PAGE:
You would think that common sense would prevail, when sellers or landlords are pitching their asking price in a challenging market wouldn’t you? If only it did.
Vendors or landlords of residential property, aided and abetted by duplicitous agents, are always trying to ‘crank’ the asking price of their properties, regardless of the negative effect that this has on the marketability of the property itself.
Greed and ignorance seem to be the by-words with this process and properties then remain on the market for an interminable amount of time, unsold or unlet, until desperation takes over. Invariably, there is then a cataclysmic price drop, that may benefit the ‘bottom feeder’ and certainly the agent, but not the owner or landlord.
The reasons for this are quite simple. In a ‘raging bull’ market there is usually an acute shortage of stock and you can ‘get away with’ quoting 10-15% more than value. The shortage provokes inflation that drives positive sentiment and in short, the vendor/landlord ‘make a killing’.
Currently, we are in a challenging sales market, across all price ranges. At the top end, this is due to the Stamp Duty hikes and the Non-Dom fiscal changes, marginally helped by the lower Pound. At the bottom end, lack of confidence creates a malaise. It then becomes a vicious circle and as interest/mortgage rates start to rise, lenders become more difficult with their loans, which exacerbates the process. People feel poorer and stop spending, which otherwise would be a vital part of the stimulant for a consumer-led economy and is one of the reasons that UK growth is slowing, as we speak, and this has little to do with the uncertainty of Brexit.
At the moment, there is an over-supply of properties in the east of London, Nine Elms and at Battersea Power Station, where the foreign investor has stopped buying, partly due to the Stamp Duty surcharge and tax treatment of Buy-to-Let investments, as well as domestic issues in their various countries of origin.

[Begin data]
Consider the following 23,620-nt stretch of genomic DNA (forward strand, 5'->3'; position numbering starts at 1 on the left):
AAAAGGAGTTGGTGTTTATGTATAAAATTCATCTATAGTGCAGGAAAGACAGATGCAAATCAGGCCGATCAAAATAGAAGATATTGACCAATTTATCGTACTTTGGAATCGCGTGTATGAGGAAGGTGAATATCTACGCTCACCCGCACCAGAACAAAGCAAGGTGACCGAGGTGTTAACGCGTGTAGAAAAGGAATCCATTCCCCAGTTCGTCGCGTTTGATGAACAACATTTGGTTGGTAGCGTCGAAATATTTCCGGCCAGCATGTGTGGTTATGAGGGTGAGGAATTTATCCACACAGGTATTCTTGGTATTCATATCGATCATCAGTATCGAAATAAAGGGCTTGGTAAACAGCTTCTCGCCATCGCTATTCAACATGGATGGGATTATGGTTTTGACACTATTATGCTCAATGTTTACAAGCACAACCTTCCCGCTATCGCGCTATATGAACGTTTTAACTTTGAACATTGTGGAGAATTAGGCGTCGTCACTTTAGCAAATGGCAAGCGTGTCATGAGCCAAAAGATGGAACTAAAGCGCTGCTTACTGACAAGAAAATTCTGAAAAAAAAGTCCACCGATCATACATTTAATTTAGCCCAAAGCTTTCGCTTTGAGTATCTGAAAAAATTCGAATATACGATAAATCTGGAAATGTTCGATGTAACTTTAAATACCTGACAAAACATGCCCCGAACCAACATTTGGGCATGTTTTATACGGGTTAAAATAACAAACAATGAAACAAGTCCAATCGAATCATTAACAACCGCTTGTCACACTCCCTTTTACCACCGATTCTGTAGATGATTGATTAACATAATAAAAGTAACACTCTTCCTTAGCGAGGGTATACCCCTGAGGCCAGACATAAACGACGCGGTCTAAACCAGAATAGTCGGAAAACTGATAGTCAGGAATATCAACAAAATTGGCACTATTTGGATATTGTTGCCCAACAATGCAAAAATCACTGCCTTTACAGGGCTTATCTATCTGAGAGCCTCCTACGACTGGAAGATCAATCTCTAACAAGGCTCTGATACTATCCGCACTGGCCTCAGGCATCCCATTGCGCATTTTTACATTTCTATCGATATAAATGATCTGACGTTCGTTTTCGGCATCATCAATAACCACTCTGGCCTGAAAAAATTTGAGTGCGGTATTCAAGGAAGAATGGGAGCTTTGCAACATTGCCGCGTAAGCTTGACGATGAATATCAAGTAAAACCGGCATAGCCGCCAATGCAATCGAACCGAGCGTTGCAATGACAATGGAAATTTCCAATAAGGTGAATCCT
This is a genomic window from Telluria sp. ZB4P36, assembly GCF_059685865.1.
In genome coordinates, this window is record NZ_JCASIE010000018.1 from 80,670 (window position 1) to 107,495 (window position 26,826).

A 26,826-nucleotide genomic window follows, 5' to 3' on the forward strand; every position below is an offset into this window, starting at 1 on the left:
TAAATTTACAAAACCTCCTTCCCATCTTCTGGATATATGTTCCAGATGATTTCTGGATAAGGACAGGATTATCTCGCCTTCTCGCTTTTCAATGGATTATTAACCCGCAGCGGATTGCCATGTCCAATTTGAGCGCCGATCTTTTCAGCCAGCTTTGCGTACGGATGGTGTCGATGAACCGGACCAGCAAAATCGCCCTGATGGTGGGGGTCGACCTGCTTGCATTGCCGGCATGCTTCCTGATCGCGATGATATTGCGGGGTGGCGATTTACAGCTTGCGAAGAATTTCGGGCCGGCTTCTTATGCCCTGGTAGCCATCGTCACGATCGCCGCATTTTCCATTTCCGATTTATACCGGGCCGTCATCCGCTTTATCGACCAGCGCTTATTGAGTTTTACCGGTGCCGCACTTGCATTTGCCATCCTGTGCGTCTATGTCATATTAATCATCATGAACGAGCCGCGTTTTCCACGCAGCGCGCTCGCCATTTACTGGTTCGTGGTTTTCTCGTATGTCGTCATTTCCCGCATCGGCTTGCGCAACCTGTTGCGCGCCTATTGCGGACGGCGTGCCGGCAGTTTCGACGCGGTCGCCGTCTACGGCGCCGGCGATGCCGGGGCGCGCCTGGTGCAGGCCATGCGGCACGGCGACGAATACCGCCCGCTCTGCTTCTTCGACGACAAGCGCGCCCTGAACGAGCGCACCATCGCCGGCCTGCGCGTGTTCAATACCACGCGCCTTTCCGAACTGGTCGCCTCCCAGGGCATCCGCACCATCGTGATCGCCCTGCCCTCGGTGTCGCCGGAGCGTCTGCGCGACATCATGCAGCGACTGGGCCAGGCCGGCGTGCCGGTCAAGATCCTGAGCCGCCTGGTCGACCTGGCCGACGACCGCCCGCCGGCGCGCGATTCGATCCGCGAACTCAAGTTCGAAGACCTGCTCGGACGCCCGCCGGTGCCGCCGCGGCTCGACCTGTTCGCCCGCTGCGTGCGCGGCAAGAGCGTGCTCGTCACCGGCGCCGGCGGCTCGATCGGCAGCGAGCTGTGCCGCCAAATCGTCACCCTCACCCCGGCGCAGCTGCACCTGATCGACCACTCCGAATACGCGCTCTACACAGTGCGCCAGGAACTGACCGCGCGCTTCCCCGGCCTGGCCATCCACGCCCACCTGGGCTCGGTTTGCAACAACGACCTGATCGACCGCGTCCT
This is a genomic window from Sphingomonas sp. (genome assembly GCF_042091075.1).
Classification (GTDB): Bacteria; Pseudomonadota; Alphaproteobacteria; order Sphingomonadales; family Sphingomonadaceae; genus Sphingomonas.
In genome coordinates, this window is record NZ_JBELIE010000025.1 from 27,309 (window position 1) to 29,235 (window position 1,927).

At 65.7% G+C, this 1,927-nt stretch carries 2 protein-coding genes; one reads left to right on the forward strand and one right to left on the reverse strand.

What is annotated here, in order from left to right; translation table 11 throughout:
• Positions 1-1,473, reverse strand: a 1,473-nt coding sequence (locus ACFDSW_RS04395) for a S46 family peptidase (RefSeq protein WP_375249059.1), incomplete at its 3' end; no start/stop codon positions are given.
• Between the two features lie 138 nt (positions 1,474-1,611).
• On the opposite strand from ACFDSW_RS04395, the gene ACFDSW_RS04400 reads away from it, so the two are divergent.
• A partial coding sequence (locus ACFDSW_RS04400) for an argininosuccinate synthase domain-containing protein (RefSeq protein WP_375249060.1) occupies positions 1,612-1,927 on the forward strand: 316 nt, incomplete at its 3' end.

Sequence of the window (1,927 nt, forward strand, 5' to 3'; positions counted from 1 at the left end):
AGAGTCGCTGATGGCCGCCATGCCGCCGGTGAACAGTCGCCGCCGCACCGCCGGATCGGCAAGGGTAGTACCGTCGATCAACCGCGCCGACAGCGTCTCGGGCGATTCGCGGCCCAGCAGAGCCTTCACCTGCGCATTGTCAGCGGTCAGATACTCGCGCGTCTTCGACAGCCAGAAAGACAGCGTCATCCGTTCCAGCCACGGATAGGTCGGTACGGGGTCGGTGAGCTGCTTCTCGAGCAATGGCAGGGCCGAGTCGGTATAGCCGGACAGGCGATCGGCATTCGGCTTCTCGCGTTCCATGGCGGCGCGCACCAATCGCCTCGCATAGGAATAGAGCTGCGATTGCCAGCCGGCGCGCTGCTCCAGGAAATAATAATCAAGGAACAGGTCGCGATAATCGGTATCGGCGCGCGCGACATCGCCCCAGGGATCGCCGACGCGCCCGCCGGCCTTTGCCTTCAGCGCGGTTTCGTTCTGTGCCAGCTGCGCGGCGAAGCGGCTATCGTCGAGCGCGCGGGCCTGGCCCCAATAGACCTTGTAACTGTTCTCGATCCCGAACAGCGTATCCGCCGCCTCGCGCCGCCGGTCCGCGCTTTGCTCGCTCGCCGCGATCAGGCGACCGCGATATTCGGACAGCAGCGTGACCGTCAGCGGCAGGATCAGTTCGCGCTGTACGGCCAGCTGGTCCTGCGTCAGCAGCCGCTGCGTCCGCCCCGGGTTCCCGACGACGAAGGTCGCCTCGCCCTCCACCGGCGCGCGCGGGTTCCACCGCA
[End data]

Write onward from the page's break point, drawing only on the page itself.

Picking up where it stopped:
Hitherto, this international Buy-to-Let market was a vital component of demand and is it any wonder, that developers are ‘pulling up their drawbridges’ on any new residential development in London, in favour for other parts of the country?
Unfortunately, this will provide less (not more) private and affordable housing in the Capital, just at a time when we need it most, to help repair the ‘broken’ housing market.
I am not sure what Mayor Sadiq Khan, is doing about this, but it does seem that he is absent, on leave.
Getting asking price right more important than ever
So, as activity slows in all sectors, buyers are fewer or encumbered with a chain of similarly frustrated sales, gauging the correct asking price is more important than ever. Let me explain why.
Usually, a prospective purchaser sets out with a budget, which could be 20% -30% short of what they finally end up spending. If a property is overpriced by 10% more than value, the gap for the buyer could then be as much as 40%. This is unbridgeable and is why fewer applicants inspect the property and/or are prepared to make an offer, which is the classic symptom of ‘overpricing’.
If the seller pitches the property at value (which is usually 10% lower than the asking price) and the buyer pays 20% more than their original budget, technically, a deal could be done.
My advice to sellers and landlords for that matter, is to keep the asking price of the property at, or near, ‘real underlying’ value. By all means, be tougher on negotiation and even if the buyer or tenant were, at first, to offer 20% less than value, it is better to have a ‘fish on the hook’ which you can ‘wrestle with,’ than no bite at all.
If you are a little more adventurous, why not try a ‘guide price,’ at or around value, which suggests to an incoming purchaser the approximate territory that the seller is looking for, but not in absolute terms, so that there is still room to go above or below this level, if you want. It is far preferable to have a ‘guide price’ at a sensible level than an asking price that is too full.
Remember, it doesn’t matter where a bidder starts with their opening offer, it is only where they ‘end up’, that matters.
No second chance at first impression
Time and time again, sellers cannot resist the temptation to ‘overcook’ the asking price and, by doing so, extinguishing any impact that would have been enjoyed at the start of the marketing process. Remember, you can never get a second, first impression.
Once you are then on the ‘slippery slope’ of price reduction, the process is the equivalent of ‘catching a falling knife’.
When an applicant phones our office, they only have to say these words, “I’ve had my property on the market…….” , and without knowing where, or what the property is, we can tell them, with great confidence, that their property is overpriced.
Price is the greatest catalyst or attenuator for the sale or rental of a property, particularly in difficult times, where supply exceeds demand.
There is a greater science about this than one would imagine and it takes considerable self-discipline to resist the natural forces at work, by pitching the asking price of a property correctly.
Note to our former Chancellor
Mr. Osborne; I know you wanted to slow the housing market, but you could have used ‘sleeping policemen, rather than stingers!”